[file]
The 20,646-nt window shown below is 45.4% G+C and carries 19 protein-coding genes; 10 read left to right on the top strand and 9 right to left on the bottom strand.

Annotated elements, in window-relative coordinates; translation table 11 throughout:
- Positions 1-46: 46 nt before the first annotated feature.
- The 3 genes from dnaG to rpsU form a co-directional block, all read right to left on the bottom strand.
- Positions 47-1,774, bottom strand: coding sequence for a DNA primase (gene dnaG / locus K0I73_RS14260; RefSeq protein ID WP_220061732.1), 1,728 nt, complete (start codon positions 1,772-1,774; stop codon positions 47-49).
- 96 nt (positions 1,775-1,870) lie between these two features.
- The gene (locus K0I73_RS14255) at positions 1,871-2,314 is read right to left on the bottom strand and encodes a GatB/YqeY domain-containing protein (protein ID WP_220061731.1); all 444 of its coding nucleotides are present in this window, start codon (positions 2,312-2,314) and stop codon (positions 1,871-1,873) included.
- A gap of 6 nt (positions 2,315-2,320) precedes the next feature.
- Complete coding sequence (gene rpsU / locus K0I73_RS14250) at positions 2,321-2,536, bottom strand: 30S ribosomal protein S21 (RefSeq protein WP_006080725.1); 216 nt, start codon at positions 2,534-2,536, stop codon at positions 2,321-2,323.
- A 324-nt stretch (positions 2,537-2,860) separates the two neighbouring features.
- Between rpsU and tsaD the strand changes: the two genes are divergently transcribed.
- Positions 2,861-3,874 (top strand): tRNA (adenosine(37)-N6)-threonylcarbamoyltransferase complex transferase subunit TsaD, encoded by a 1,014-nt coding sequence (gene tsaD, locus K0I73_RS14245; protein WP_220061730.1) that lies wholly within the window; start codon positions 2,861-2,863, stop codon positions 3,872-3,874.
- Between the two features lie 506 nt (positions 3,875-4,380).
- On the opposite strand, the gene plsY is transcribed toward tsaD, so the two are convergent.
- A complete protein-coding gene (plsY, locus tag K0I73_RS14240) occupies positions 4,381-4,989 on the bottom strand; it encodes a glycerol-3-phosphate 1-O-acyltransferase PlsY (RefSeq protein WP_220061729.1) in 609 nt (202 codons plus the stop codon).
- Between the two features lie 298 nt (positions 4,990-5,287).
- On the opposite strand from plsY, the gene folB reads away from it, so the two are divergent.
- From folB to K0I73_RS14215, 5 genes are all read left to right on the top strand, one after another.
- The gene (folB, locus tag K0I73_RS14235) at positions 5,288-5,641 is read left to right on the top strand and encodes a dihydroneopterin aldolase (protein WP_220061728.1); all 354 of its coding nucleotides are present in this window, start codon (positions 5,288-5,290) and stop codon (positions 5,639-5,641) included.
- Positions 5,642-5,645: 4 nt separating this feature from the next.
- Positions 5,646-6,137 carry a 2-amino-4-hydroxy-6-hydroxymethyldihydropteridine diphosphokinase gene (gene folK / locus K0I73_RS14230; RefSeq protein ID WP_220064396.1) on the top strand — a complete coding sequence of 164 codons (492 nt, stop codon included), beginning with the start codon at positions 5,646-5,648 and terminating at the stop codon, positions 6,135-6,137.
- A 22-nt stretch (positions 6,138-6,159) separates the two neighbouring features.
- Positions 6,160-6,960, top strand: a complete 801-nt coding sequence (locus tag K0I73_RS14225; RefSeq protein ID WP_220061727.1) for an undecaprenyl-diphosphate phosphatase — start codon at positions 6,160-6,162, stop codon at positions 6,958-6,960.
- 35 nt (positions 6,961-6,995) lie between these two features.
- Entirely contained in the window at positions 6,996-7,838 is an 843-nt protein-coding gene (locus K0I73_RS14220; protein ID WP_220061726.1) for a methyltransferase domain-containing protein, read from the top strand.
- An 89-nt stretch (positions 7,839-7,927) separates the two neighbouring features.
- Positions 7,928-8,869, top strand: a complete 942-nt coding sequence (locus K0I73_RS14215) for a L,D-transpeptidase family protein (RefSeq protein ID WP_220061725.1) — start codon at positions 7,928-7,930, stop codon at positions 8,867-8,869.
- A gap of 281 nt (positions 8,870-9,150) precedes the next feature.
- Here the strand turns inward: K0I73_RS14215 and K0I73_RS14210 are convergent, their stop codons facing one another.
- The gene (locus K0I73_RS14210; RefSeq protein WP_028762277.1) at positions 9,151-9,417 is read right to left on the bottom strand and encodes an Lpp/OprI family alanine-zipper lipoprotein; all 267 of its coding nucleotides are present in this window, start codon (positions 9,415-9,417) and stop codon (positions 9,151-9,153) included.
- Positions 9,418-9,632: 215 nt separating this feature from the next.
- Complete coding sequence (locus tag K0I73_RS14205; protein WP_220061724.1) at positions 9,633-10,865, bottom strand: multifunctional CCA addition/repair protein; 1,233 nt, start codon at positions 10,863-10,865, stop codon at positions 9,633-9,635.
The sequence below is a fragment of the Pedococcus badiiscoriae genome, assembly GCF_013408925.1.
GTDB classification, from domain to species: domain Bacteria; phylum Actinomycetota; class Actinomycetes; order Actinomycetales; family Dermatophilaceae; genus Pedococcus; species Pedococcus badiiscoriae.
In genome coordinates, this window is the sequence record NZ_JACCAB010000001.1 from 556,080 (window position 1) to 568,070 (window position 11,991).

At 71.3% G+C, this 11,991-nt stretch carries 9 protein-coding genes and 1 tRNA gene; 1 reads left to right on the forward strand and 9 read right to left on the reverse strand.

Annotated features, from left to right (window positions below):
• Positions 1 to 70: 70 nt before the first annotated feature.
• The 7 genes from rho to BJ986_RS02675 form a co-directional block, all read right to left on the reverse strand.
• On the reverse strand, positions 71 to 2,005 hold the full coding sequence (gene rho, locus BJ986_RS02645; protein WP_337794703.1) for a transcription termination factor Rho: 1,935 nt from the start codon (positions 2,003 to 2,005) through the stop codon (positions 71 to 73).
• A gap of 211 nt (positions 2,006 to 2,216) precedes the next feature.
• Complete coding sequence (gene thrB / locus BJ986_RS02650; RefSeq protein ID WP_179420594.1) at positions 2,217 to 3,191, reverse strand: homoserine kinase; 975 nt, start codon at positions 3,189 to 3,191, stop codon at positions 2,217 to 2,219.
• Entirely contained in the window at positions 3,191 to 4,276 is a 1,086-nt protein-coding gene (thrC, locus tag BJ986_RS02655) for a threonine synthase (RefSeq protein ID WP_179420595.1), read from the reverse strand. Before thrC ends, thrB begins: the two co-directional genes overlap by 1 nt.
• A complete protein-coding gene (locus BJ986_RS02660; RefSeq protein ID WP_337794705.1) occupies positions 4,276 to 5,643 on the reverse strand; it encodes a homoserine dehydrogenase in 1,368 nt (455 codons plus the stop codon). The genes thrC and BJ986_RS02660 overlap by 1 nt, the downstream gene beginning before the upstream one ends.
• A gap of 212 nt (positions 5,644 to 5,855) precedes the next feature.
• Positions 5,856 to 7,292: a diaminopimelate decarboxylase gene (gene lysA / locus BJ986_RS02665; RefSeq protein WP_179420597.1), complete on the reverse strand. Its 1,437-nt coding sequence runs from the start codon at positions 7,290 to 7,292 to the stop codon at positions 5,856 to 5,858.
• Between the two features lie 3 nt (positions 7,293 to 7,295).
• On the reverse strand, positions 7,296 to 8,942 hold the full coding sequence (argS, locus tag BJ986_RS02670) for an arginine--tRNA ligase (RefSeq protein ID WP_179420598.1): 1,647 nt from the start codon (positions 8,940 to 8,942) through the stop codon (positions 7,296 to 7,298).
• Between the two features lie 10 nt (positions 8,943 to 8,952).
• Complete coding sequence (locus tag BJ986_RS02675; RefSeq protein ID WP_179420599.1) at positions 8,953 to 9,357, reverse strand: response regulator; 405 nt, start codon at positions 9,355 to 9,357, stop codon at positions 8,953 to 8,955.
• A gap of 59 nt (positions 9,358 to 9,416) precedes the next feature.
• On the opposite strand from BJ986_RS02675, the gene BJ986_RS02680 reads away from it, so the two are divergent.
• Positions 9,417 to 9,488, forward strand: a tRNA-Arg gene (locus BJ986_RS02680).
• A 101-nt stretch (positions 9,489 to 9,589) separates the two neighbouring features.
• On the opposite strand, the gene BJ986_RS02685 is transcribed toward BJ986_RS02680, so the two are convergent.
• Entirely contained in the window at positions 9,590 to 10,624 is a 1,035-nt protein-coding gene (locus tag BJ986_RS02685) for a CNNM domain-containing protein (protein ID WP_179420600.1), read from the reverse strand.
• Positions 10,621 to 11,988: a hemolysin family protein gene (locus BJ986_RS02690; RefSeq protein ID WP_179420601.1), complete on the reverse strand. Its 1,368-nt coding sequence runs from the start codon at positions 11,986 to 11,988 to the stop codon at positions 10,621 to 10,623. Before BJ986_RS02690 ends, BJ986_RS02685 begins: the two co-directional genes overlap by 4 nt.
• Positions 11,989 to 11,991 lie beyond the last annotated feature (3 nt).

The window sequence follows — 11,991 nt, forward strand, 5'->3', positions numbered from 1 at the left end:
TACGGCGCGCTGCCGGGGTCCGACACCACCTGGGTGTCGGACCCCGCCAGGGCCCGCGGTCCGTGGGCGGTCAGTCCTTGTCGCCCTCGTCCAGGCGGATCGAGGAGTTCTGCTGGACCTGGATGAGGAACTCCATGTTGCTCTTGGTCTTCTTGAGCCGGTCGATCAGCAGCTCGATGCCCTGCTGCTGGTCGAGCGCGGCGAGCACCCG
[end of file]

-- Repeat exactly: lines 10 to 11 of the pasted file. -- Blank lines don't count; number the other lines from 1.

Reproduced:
- A 324-nt stretch (positions 2,537-2,860) separates the two neighbouring features.
- Between rpsU and tsaD the strand changes: the two genes are divergently transcribed.